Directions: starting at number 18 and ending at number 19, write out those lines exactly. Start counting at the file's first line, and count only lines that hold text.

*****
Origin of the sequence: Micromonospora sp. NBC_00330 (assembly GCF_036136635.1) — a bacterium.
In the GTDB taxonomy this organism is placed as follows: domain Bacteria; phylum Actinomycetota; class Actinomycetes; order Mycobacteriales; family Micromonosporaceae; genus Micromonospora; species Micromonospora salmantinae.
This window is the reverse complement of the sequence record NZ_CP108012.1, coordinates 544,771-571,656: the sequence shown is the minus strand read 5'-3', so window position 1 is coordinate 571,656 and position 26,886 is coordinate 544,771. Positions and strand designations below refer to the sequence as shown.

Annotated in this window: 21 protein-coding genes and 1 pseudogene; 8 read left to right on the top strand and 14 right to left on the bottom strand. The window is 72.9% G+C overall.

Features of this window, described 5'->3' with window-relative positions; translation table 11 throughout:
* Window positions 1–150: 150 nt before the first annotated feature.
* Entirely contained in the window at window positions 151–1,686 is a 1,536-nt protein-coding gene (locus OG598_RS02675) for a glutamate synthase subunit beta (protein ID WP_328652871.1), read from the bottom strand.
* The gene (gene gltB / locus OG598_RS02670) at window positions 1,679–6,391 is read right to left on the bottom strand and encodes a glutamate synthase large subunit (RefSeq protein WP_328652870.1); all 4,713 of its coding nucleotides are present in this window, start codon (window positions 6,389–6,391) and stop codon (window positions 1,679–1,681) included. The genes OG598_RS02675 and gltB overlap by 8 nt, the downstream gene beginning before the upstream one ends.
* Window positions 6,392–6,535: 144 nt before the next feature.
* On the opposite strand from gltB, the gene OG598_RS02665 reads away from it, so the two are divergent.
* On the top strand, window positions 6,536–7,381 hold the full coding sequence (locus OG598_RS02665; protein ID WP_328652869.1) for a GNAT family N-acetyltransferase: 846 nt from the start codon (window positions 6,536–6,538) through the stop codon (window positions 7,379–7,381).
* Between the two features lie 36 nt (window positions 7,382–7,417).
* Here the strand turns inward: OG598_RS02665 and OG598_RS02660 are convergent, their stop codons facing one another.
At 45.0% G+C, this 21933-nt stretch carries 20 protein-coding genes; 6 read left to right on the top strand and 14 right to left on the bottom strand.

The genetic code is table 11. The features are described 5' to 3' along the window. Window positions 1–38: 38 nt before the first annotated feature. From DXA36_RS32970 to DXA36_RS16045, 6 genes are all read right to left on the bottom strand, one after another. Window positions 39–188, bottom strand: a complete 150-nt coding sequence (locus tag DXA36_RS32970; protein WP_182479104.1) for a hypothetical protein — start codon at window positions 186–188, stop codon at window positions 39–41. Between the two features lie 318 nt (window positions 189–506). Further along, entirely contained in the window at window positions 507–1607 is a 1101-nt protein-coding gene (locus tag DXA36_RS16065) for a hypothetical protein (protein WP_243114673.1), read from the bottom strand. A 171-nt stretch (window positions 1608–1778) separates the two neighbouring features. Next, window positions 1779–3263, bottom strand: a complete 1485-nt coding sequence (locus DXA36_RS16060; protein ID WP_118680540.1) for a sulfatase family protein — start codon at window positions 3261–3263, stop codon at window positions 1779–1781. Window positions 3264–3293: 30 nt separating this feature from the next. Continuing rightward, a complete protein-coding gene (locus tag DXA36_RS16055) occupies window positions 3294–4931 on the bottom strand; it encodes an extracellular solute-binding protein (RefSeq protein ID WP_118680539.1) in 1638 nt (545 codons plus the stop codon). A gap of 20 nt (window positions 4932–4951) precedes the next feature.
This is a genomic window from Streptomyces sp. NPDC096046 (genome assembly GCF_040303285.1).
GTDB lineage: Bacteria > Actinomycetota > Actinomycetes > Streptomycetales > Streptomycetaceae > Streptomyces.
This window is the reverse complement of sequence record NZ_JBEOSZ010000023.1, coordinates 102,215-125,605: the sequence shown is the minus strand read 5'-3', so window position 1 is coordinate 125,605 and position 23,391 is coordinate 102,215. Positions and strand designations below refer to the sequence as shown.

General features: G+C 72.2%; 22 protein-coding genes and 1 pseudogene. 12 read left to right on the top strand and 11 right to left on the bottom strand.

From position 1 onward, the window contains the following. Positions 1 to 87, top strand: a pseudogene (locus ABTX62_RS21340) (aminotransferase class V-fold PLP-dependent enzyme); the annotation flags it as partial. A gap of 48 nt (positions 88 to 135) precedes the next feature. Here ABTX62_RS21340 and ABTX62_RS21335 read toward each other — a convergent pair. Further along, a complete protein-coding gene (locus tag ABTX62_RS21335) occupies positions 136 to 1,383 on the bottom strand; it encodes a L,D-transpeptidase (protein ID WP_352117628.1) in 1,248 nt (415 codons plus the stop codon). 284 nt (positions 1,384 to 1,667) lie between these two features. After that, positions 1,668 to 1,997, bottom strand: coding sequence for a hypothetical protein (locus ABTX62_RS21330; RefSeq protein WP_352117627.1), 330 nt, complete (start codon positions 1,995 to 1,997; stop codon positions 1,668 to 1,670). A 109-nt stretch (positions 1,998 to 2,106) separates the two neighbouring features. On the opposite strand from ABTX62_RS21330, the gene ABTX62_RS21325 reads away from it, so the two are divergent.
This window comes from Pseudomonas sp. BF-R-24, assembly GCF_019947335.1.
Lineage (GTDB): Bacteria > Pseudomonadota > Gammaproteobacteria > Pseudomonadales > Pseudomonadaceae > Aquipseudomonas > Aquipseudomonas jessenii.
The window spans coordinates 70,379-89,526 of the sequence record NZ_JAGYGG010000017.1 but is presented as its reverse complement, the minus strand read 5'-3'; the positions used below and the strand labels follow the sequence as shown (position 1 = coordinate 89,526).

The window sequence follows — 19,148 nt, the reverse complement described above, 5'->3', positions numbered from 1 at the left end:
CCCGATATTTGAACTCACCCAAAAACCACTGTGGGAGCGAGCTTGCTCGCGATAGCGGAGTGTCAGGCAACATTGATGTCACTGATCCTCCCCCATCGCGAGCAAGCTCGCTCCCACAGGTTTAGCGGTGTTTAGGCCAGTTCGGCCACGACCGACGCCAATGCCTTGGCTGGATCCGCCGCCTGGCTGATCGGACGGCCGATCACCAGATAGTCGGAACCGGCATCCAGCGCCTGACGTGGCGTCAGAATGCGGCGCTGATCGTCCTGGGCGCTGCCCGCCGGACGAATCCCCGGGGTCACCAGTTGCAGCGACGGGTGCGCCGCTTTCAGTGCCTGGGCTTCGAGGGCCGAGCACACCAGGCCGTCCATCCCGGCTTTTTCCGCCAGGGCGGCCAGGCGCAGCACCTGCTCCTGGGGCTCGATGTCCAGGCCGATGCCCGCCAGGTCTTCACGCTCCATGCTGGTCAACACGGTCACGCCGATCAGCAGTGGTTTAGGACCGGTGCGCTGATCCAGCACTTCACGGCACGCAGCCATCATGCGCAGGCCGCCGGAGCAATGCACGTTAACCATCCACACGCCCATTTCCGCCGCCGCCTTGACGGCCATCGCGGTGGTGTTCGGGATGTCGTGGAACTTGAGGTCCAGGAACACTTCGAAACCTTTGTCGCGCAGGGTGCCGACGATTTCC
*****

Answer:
This window is the reverse complement of sequence record NZ_JBEOSZ010000023.1, coordinates 102,215-125,605: the sequence shown is the minus strand read 5'-3', so window position 1 is coordinate 125,605 and position 23,391 is coordinate 102,215. Positions and strand designations below refer to the sequence as shown.

General features: G+C 72.2%; 22 protein-coding genes and 1 pseudogene. 12 read left to right on the top strand and 11 right to left on the bottom strand.